Other criminal experts said white-collar defendants customarily have evaded even the minimum five-year sentence. Savings and loan executives convicted of fraud in the early 1990s were sentenced to an average of just more than three years in federal prisons, said Henry Pontell, a criminologist at UC Irvine.
By comparison, convicted burglars were sentenced to an average 55.6 months during the same period and first-time drug offenders got 64.9 months.
"There are too many ways for [white-collar criminals] to escape the ultimate sanction," Pontell said. "As long as they know they have a greater likelihood of escaping detection, hiding behind layers of corporate responsibility, and that they will have a fleet of high-priced lawyers at their side, increasing sanctions could have little effect on their behavior."
Some of the executives who presided over the most spectacular corporate debacles of recent months maintain that they worked within the law.
"To this day Kenneth Lay [former Enron CEO] doesn't believe he did anything wrong," said Michael J. Connell, a former associate director of the SEC's division of corporate finance. "That's very much the prevailing attitude" in corporate boardrooms, said Connell, who is in private practice in Los Angeles with Morrison & Foerster.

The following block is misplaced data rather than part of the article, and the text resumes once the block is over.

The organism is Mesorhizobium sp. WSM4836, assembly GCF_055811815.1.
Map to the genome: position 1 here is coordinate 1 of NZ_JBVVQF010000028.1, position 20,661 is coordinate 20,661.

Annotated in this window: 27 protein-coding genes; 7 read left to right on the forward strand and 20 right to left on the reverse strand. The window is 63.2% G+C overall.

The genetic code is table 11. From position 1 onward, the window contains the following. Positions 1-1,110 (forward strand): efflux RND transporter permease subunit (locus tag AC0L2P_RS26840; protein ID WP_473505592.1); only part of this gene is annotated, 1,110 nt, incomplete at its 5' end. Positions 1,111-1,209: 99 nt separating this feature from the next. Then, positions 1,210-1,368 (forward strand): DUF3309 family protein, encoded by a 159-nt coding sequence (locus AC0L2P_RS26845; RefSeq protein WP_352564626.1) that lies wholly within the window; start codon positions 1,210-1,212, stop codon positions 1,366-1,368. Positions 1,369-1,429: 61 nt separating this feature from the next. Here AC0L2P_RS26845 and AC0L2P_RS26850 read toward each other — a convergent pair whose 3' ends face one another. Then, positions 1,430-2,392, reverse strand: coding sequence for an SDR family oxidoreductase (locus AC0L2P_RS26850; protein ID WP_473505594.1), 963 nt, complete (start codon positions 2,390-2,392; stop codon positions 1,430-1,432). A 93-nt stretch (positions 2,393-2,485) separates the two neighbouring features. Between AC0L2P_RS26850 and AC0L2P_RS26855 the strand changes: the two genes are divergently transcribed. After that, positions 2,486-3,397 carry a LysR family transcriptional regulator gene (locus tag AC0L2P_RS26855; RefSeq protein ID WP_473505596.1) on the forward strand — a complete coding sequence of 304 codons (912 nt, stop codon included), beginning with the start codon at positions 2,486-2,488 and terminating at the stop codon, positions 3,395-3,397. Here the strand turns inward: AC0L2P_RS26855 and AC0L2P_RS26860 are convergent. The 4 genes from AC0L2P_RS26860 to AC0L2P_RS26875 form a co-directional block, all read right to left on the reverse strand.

Some corporate experts said the only way to stem the outbreak of executive abuse may be to revise the corporate regulatory system as decisively as was done after the market crash of 1929, when the SEC was established.
"The problem is easily summed up," Connell said. "The system of financial reporting was put in place before the PC became widely accessible, and it's out of date. There's too long a time lag between when management knows what's going on and when they have to tell other people. The incentive is for them to manipulate the numbers, because their compensation and prestige depend on it. The system doesn't require information to flow into the marketplace in a timely fashion."
Public corporations are required to report their unaudited revenues and profits every quarter and to issue fully audited accounts once a year.
But the largest companies, such as the Fortune 500, Connell said, theoretically are able to issue some material figures as often as once a day -- a rate more commensurate with the flow of trading information in today's computer-dependent markets.
Connell acknowledged that no one in Washington has proposed such a radical reconsideration of reporting standards.
"But we need a whole new set of standards designed to get financial information into the marketplace quicker," he said.